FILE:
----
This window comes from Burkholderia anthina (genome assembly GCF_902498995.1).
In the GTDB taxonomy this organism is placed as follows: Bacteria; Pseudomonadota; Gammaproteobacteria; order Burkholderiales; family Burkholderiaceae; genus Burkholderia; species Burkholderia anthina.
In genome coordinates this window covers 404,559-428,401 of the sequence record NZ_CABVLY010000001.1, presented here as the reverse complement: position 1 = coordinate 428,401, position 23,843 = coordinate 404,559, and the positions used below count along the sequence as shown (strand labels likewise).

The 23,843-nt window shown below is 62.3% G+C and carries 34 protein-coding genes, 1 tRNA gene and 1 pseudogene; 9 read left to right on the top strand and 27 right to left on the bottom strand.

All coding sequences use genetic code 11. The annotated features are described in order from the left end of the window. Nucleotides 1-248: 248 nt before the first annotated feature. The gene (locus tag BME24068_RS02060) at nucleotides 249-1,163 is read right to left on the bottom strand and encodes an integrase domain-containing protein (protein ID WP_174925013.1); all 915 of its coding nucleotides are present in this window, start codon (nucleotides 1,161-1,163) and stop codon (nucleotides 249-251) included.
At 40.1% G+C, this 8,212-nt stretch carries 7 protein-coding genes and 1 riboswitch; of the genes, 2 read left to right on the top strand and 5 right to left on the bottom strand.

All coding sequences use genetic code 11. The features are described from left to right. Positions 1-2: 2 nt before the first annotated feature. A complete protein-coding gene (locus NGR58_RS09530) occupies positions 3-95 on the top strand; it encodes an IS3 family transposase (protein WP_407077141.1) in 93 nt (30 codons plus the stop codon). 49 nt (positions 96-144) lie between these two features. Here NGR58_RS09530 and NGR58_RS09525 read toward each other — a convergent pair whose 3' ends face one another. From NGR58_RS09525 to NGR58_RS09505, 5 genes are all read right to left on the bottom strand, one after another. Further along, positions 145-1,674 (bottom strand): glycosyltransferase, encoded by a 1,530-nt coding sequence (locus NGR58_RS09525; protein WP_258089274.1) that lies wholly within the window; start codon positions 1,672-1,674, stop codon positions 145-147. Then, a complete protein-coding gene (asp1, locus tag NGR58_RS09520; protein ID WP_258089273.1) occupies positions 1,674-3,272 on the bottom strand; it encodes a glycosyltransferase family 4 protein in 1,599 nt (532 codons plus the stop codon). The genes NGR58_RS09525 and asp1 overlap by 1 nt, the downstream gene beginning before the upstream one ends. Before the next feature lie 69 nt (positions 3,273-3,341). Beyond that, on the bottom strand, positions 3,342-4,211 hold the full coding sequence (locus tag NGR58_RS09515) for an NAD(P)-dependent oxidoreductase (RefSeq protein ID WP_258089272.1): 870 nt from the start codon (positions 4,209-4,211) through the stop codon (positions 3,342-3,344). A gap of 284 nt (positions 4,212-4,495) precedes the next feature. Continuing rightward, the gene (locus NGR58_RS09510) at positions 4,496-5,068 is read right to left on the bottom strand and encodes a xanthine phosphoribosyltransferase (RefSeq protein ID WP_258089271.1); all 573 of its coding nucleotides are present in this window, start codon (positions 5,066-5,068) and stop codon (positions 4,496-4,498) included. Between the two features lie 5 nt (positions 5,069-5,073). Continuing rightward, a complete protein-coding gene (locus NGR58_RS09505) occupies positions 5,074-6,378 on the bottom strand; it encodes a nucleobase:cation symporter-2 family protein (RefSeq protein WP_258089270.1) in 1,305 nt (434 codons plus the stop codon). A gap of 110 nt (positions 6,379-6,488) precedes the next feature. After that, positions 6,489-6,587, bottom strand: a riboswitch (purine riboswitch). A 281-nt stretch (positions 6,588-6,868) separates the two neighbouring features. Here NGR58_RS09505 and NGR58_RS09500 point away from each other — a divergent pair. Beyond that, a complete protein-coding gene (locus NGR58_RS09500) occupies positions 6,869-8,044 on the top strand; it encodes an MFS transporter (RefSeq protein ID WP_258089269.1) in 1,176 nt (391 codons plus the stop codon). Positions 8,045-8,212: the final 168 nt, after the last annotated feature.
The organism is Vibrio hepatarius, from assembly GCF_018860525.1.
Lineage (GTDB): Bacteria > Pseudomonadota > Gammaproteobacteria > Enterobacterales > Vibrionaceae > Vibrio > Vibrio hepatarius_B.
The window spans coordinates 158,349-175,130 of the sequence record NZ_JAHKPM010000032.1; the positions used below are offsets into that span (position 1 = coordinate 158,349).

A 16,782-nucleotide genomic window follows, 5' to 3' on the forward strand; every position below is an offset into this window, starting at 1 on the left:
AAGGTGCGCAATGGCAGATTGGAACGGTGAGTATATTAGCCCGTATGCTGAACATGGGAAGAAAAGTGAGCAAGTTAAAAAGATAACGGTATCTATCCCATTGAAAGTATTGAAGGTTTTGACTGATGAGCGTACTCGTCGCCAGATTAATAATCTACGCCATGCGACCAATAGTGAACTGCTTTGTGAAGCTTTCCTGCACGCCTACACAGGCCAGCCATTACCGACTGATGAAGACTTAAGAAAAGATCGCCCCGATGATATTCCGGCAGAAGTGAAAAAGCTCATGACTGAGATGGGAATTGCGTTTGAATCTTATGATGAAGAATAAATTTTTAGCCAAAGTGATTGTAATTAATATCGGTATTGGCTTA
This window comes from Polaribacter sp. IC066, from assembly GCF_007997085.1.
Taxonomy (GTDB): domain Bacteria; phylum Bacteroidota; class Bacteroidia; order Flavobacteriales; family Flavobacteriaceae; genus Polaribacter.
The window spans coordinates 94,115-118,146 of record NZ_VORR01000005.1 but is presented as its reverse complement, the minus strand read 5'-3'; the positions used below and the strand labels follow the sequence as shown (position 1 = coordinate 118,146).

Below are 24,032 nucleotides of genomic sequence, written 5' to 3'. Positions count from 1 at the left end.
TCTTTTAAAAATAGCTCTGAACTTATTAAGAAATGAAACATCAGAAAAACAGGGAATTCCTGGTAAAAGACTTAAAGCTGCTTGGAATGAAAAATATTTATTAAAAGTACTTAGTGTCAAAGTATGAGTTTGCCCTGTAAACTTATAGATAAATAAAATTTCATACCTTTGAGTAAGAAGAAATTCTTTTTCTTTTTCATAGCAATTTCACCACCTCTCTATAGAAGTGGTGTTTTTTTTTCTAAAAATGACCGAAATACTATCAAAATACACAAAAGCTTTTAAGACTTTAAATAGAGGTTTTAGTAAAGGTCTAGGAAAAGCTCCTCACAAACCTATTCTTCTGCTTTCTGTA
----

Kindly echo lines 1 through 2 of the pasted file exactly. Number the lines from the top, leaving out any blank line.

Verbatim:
This window comes from Burkholderia anthina (genome assembly GCF_902498995.1).
In the GTDB taxonomy this organism is placed as follows: Bacteria; Pseudomonadota; Gammaproteobacteria; order Burkholderiales; family Burkholderiaceae; genus Burkholderia; species Burkholderia anthina.